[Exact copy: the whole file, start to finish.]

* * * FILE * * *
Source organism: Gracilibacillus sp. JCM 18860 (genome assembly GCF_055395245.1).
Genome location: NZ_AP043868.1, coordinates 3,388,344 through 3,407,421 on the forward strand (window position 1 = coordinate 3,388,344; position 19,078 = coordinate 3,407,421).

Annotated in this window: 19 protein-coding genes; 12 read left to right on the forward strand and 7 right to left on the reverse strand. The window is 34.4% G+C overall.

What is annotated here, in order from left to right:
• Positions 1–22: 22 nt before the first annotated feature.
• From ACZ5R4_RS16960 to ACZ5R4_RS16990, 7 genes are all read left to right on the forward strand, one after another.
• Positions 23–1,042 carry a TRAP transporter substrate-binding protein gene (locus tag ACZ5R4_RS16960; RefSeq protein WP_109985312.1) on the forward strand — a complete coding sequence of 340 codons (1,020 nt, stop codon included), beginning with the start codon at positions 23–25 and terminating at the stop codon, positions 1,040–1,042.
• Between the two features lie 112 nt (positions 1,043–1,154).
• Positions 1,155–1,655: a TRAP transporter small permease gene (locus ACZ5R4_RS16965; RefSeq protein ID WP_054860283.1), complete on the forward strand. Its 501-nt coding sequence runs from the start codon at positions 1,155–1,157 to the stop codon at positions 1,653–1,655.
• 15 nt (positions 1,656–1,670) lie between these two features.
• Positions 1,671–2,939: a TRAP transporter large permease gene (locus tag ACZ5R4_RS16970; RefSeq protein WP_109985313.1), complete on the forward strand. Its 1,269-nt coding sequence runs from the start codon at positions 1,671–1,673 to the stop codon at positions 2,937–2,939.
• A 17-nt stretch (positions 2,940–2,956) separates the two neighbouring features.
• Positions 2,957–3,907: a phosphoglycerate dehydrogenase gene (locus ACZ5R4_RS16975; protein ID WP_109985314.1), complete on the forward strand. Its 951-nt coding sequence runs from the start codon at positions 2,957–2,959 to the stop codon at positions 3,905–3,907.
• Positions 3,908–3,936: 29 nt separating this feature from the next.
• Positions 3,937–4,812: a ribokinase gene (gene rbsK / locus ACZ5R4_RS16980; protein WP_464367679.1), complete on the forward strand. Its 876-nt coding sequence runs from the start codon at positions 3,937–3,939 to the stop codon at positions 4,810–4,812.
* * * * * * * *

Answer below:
Source organism: Gracilibacillus sp. JCM 18860 (genome assembly GCF_055395245.1).
Genome location: NZ_AP043868.1, coordinates 3,388,344 through 3,407,421 on the forward strand (window position 1 = coordinate 3,388,344; position 19,078 = coordinate 3,407,421).

Annotated in this window: 19 protein-coding genes; 12 read left to right on the forward strand and 7 right to left on the reverse strand. The window is 34.4% G+C overall.

What is annotated here, in order from left to right:
• Positions 1–22: 22 nt before the first annotated feature.
• From ACZ5R4_RS16960 to ACZ5R4_RS16990, 7 genes are all read left to right on the forward strand, one after another.
• Positions 23–1,042 carry a TRAP transporter substrate-binding protein gene (locus tag ACZ5R4_RS16960; RefSeq protein WP_109985312.1) on the forward strand — a complete coding sequence of 340 codons (1,020 nt, stop codon included), beginning with the start codon at positions 23–25 and terminating at the stop codon, positions 1,040–1,042.
• Between the two features lie 112 nt (positions 1,043–1,154).
• Positions 1,155–1,655: a TRAP transporter small permease gene (locus ACZ5R4_RS16965; RefSeq protein ID WP_054860283.1), complete on the forward strand. Its 501-nt coding sequence runs from the start codon at positions 1,155–1,157 to the stop codon at positions 1,653–1,655.
• 15 nt (positions 1,656–1,670) lie between these two features.
• Positions 1,671–2,939: a TRAP transporter large permease gene (locus tag ACZ5R4_RS16970; RefSeq protein WP_109985313.1), complete on the forward strand. Its 1,269-nt coding sequence runs from the start codon at positions 1,671–1,673 to the stop codon at positions 2,937–2,939.
• A 17-nt stretch (positions 2,940–2,956) separates the two neighbouring features.
• Positions 2,957–3,907: a phosphoglycerate dehydrogenase gene (locus ACZ5R4_RS16975; protein ID WP_109985314.1), complete on the forward strand. Its 951-nt coding sequence runs from the start codon at positions 2,957–2,959 to the stop codon at positions 3,905–3,907.
• Positions 3,908–3,936: 29 nt separating this feature from the next.
• Positions 3,937–4,812: a ribokinase gene (gene rbsK / locus ACZ5R4_RS16980; protein WP_464367679.1), complete on the forward strand. Its 876-nt coding sequence runs from the start codon at positions 3,937–3,939 to the stop codon at positions 4,810–4,812.